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Wrike is cloud-based project management software that allows development teams to collaborate and manage their projects and tasks from a single spot. It was first launched in 2006 and has since become a popular tool for teams of all sizes, from small businesses to enterprise-level organizations. If you use Wrike for your project management needs, the tips and tricks in this guide can help you get the most out of the software and be more productive.
Wrike offers a range of features designed to help project managers and developers work more efficiently, including task management, project tracking, time tracking, team collaboration tools, reporting and analytics, and integrations with other tools such as Google Drive, Microsoft Teams, and Slack.
With Wrike, development teams can create tasks and assign them, track progress, set deadlines, etc., in real time. Developers can also collaborate using comments, @mentions, and file attachments, and use the platform’s reporting tools to gain insights into project performance.
Here are some specific examples of how Wrike can make your life easier as a project manager or developer. Start incorporating these Wrike tips and tricks into your work routine, and you should find yourself becoming more organized and productive.
Before you dive in, you can get a list of Wrike features to make sure you are using the PM tool to its full potential by reading our Wrike Project Management Software Review.
Instead of taking the time to manually create the same task over and over again, Wrike helps developers and project managers save time by creating recurring tasks.
To make a recurring task in Wrike:
Editing tasks can take a ton of time if you tweak them individually. To save time and free up your schedule for more coding, edit multiple tasks simultaneously in Wrike by doing the following:
Developers often need custom statuses such as Opened, Resolved, and Closed when performing bug tracking, patches, and feature updates. You can add custom statuses in Wrike by creating folders with your desired status names. From there, simply move the tasks to the folders that correspond to each status for improved organization and tracking.
Does it seem like days go by without any progress? Then you or other developers in your team may not be managing your time wisely. You can change this by getting an idea of how much time tasks take with Wrike’s built-in time tracker. Since many project management solutions lack time tracking, it is nice to know that Wrike gives you this helpful functionality right out of the box.
You can use the built-in task timer to track time or manually input time log entries. The task timer tracks the hours and minutes spent on tasks and adds this data to the activity stream so other team members can view your progress.
While tracking time can boost efficiency and let developers know how their minutes and hours are spent, Wrike’s task timer can also keep you motivated to work faster since it sits at the top of your workspace and lets you know when you are slacking.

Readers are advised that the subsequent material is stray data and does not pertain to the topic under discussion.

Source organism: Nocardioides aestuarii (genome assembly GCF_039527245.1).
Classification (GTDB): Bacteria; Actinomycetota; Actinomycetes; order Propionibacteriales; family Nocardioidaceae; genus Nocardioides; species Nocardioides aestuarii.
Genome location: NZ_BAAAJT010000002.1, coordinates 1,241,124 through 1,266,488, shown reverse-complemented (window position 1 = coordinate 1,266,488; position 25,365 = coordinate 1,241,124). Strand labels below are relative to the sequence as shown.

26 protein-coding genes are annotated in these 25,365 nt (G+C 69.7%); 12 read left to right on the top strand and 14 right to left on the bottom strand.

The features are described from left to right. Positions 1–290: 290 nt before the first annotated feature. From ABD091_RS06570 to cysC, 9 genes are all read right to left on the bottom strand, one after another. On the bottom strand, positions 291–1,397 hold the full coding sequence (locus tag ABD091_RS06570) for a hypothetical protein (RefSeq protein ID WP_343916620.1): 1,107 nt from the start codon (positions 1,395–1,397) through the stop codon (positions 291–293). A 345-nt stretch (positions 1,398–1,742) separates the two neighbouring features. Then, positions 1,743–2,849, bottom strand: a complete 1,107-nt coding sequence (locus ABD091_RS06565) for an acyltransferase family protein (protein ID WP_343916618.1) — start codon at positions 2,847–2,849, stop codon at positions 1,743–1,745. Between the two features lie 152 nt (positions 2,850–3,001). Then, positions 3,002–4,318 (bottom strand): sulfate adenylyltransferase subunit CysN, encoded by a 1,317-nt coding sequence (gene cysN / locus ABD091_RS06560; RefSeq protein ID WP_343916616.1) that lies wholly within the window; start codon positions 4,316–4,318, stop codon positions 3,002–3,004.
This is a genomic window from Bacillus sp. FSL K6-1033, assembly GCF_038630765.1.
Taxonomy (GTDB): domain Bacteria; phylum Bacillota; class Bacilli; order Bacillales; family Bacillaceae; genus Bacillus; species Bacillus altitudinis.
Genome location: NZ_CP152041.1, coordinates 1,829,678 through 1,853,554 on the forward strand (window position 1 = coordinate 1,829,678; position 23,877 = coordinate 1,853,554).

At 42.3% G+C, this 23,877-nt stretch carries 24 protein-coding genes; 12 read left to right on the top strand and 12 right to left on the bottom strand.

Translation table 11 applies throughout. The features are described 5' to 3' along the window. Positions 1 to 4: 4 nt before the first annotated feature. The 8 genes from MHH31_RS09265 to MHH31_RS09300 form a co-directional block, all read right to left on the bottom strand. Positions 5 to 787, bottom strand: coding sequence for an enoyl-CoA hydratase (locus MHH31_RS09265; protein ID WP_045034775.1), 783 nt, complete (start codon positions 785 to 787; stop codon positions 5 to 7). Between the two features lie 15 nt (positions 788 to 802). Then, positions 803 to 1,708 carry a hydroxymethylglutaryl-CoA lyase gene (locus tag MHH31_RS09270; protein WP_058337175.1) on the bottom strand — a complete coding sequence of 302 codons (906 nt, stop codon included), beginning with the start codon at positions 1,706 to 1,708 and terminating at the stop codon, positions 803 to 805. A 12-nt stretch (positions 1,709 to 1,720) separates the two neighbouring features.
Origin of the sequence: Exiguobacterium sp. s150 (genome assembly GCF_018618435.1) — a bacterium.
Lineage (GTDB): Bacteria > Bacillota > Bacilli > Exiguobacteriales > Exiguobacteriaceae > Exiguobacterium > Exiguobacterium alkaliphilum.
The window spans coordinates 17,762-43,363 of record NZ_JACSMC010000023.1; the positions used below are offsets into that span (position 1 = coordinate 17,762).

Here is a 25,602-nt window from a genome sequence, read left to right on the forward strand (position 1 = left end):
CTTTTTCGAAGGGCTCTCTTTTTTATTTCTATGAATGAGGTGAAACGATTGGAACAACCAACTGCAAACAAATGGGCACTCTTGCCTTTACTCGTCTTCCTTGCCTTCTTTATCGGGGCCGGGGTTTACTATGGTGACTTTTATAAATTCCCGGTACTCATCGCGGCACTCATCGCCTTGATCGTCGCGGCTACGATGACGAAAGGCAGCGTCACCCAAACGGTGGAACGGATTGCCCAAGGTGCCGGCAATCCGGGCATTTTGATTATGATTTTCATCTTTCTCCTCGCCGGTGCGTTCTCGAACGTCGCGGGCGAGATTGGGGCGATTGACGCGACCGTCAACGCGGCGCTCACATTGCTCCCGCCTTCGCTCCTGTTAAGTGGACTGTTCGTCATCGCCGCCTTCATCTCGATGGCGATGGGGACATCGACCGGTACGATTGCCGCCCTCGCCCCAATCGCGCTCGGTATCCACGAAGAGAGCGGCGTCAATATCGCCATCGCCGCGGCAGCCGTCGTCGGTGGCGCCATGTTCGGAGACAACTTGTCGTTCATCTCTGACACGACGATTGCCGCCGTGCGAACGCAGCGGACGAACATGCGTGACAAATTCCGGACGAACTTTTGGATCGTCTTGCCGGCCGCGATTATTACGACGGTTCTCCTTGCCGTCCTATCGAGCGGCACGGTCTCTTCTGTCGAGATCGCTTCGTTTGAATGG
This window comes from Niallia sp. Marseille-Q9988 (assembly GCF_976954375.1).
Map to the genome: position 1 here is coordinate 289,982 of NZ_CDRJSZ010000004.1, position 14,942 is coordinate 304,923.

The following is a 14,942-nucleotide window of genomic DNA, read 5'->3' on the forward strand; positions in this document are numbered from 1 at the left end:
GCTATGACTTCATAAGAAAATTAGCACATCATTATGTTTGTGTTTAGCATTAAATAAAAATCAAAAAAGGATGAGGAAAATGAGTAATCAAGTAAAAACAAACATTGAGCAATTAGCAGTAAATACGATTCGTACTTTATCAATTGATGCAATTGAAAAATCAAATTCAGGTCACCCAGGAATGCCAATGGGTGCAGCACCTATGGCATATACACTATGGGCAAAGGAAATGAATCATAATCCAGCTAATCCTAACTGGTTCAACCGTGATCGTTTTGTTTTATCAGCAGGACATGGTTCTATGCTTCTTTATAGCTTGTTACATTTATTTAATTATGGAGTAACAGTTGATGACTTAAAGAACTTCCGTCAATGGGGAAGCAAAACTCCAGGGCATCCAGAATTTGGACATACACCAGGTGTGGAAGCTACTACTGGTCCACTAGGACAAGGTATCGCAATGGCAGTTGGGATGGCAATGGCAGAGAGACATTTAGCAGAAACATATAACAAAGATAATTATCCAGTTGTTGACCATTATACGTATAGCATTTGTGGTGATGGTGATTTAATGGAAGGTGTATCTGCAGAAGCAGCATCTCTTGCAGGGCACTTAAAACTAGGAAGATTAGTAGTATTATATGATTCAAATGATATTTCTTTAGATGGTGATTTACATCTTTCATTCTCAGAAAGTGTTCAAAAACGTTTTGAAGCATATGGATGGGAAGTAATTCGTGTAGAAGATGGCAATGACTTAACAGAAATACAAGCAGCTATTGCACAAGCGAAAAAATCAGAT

Project managers and developers probably do not need notifications for every single email they receive, as they can distract focus from essential work. Luckily, Wrike lets you tweak email notifications to fit your unique needs.
Developers can adjust the frequency of email notifications, plus choose the updates they receive when any changes or @mentions are made regarding projects, folders, and tasks.
To change email notifications in Wrike to minimize distractions, do this:
You can follow a task in Wrike to track its progress. Whenever changes to the task’s status, date, assignee, comments, etc., occur, you will be notified as a follower via email or the activity stream.
Share a task with a teammate, and Wrike will automatically make them a follower of that task. But you can also help a teammate follow a task by doing the following, so they stay in the loop:
While adding a teammate as a follower to a specific task is helpful, adding them as a folder’s follower may be even more beneficial. Why? Because when you follow a folder, you follow and receive change notifications on all of the subfolders and tasks in it, allowing you to kill several birds with one stone.
Since some subfolders may not be of interest, you will be glad to know that you can select the Ignore option to stop tracking their task updates. This option is accessible in the folder’s follow options. You can choose to follow all tasks in the folder, your tasks, or ignore them.
There will come times when developers want to invite team members to conversations to alert them to new happenings or so they can provide input or feedback. With Wrike’s @mentioning feature, developers can instantly direct a teammate’s attention to a specific comment.
By simply @mentioning someone (using the @ symbol followed by their name) on a project, folder, or task in Wrike, you automatically share the item with them and spark collaboration with very little fuss. The team member you @mention will immediately receive a notification in their Wrike Inbox. Depending on their notification settings, they may also trigger an email notification up to 10 minutes after a comment is made. From there, they can add their input without forcing you to ask them for it manually.
While developers may get most of their work done at their desks, you can track project progress on the go by downloading the Wrike mobile app for Android or iPhone.
Looking for other project management tools, collaboration software, or even alternatives to Wrike to try out? We have several guides to PM software to help project managers and programmers choose other tools to boost productivity, communication, and efficiency, highlighted below:
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